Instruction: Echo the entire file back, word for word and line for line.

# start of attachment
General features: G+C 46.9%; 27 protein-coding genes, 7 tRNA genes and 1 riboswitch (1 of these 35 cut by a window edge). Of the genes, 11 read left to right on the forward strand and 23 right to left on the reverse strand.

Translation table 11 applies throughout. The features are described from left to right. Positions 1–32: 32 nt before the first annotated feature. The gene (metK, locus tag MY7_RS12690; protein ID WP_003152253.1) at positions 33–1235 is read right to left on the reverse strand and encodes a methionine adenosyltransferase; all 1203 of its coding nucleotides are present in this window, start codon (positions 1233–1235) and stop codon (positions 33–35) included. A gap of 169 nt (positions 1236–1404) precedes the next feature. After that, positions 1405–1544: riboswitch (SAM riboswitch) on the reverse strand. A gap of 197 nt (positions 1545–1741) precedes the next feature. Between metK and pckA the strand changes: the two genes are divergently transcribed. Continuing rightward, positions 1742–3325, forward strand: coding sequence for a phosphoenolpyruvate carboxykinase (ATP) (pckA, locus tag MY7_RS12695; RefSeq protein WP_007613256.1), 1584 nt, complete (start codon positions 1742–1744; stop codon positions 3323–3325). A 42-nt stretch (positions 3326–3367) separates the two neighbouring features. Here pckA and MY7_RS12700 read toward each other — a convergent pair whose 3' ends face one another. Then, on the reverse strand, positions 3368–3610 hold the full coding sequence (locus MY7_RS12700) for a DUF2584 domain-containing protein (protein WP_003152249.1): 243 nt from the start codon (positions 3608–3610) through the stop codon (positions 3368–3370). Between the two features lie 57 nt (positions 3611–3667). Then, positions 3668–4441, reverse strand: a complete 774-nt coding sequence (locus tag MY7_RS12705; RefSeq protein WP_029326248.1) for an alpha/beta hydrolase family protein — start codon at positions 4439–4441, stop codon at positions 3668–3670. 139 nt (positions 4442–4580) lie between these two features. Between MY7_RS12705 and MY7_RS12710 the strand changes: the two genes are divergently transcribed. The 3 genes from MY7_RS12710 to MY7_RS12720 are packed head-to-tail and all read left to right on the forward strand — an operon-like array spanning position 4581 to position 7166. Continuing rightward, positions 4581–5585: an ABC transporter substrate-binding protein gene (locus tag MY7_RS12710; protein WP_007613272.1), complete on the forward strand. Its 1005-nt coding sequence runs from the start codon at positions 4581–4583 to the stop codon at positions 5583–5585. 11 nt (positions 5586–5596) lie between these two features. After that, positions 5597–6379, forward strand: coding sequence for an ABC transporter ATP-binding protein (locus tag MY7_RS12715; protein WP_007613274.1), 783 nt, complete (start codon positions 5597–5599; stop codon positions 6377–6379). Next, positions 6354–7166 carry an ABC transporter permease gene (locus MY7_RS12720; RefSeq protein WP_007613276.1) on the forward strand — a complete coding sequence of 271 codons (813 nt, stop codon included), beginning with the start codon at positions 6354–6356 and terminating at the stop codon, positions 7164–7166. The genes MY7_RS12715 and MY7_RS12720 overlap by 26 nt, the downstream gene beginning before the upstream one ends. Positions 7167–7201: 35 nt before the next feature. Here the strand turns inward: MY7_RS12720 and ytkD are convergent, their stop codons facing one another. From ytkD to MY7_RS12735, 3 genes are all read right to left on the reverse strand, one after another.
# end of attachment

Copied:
General features: G+C 46.9%; 27 protein-coding genes, 7 tRNA genes and 1 riboswitch (1 of these 35 cut by a window edge). Of the genes, 11 read left to right on the forward strand and 23 right to left on the reverse strand.

Translation table 11 applies throughout. The features are described from left to right. Positions 1–32: 32 nt before the first annotated feature. The gene (metK, locus tag MY7_RS12690; protein ID WP_003152253.1) at positions 33–1235 is read right to left on the reverse strand and encodes a methionine adenosyltransferase; all 1203 of its coding nucleotides are present in this window, start codon (positions 1233–1235) and stop codon (positions 33–35) included. A gap of 169 nt (positions 1236–1404) precedes the next feature. After that, positions 1405–1544: riboswitch (SAM riboswitch) on the reverse strand. A gap of 197 nt (positions 1545–1741) precedes the next feature. Between metK and pckA the strand changes: the two genes are divergently transcribed. Continuing rightward, positions 1742–3325, forward strand: coding sequence for a phosphoenolpyruvate carboxykinase (ATP) (pckA, locus tag MY7_RS12695; RefSeq protein WP_007613256.1), 1584 nt, complete (start codon positions 1742–1744; stop codon positions 3323–3325). A 42-nt stretch (positions 3326–3367) separates the two neighbouring features. Here pckA and MY7_RS12700 read toward each other — a convergent pair whose 3' ends face one another. Then, on the reverse strand, positions 3368–3610 hold the full coding sequence (locus MY7_RS12700) for a DUF2584 domain-containing protein (protein WP_003152249.1): 243 nt from the start codon (positions 3608–3610) through the stop codon (positions 3368–3370). Between the two features lie 57 nt (positions 3611–3667). Then, positions 3668–4441, reverse strand: a complete 774-nt coding sequence (locus tag MY7_RS12705; RefSeq protein WP_029326248.1) for an alpha/beta hydrolase family protein — start codon at positions 4439–4441, stop codon at positions 3668–3670. 139 nt (positions 4442–4580) lie between these two features. Between MY7_RS12705 and MY7_RS12710 the strand changes: the two genes are divergently transcribed. The 3 genes from MY7_RS12710 to MY7_RS12720 are packed head-to-tail and all read left to right on the forward strand — an operon-like array spanning position 4581 to position 7166. Continuing rightward, positions 4581–5585: an ABC transporter substrate-binding protein gene (locus tag MY7_RS12710; protein WP_007613272.1), complete on the forward strand. Its 1005-nt coding sequence runs from the start codon at positions 4581–4583 to the stop codon at positions 5583–5585. 11 nt (positions 5586–5596) lie between these two features. After that, positions 5597–6379, forward strand: coding sequence for an ABC transporter ATP-binding protein (locus tag MY7_RS12715; protein WP_007613274.1), 783 nt, complete (start codon positions 5597–5599; stop codon positions 6377–6379). Next, positions 6354–7166 carry an ABC transporter permease gene (locus MY7_RS12720; RefSeq protein WP_007613276.1) on the forward strand — a complete coding sequence of 271 codons (813 nt, stop codon included), beginning with the start codon at positions 6354–6356 and terminating at the stop codon, positions 7164–7166. The genes MY7_RS12715 and MY7_RS12720 overlap by 26 nt, the downstream gene beginning before the upstream one ends. Positions 7167–7201: 35 nt before the next feature. Here the strand turns inward: MY7_RS12720 and ytkD are convergent, their stop codons facing one another. From ytkD to MY7_RS12735, 3 genes are all read right to left on the reverse strand, one after another.